The state received four applications Friday from those who hope to set up Vermont’s first medical marijuana dispensaries that could be open by the end of the year, giving those who rely on marijuana for medical uses a legal means of acquiring the drug.
Who the applicants are and where they want to open the dispensaries is unknown, however, as the state considers that confidential, said Francis “Paco” Aumand, director of the Vermont Division of Criminal Justice Services in the state Department of Public Safety.
Shayne Lynn of Burlingon is one of the applicants. He said, as he drove home from delivering his application in Waterbury late Friday afternoon, that he hopes to open a dispensary in Burlington, pending approval of permits from the city.
Whether or when information about all the applicants would become public was an evolving question Friday, a notion that was disquieting to local officials and legislators who were involved in passing the law allowing the state to have up to four dispensaries. The dispensaries would grow and sell marijuana to people with qualifying medical conditions.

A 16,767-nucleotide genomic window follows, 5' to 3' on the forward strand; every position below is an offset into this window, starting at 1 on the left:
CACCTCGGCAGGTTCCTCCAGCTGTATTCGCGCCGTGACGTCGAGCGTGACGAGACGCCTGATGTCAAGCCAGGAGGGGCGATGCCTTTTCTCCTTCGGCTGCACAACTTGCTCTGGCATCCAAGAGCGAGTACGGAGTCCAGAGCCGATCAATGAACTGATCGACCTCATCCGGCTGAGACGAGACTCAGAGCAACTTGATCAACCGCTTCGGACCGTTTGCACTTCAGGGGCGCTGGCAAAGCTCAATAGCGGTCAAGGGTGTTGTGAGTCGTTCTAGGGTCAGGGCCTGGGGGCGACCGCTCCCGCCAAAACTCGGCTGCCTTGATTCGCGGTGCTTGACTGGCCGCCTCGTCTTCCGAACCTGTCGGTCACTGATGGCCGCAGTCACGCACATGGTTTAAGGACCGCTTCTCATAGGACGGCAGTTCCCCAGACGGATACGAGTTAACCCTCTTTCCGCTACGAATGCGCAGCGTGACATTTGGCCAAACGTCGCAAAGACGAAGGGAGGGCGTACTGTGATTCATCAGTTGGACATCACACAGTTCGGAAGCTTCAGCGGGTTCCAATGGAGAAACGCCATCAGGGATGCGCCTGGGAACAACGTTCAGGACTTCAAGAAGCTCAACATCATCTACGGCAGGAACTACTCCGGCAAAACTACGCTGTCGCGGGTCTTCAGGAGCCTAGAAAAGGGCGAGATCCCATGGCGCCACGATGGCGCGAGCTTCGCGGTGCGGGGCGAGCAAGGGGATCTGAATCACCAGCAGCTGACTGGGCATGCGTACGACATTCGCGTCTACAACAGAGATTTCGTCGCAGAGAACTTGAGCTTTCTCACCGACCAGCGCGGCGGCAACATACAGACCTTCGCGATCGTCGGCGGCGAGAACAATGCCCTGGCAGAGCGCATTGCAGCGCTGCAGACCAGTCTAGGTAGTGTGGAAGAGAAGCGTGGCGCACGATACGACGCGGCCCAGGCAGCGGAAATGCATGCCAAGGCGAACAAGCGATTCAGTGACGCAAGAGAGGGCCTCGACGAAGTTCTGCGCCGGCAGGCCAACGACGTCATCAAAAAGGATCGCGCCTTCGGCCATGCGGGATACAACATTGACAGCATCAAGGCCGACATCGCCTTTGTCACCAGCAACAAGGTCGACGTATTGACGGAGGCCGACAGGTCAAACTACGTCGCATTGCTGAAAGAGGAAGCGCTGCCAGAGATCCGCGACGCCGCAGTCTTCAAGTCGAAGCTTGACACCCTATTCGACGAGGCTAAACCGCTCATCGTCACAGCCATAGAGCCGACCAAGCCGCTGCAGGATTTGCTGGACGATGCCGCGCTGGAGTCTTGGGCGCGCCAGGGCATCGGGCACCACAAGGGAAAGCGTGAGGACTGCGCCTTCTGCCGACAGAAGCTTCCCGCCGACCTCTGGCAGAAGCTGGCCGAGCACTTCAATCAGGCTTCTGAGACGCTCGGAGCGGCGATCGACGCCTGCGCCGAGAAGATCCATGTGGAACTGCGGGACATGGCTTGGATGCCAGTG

State officials initially said this week that the state would not ever make any information about the dispensaries public, but after inquiries by the Burlington Free Press, then modified their response.
“This has evolved in the last two hours,” Aumand said late Friday afternoon.
A short time later, however, Public Safety Commissioner Keith Flynn said the state would not approve a dispensary without officials in the community knowing about it.
“No place is going to get something they don’t want,” Flynn said.Those registered with the state to use medical marijuana for treatment of certain illnesses have been allowed to use the drug legally since 2004 in Vermont, but those who didn’t grow it themselves had no legal way of obtaining the drug that is otherwise illegal.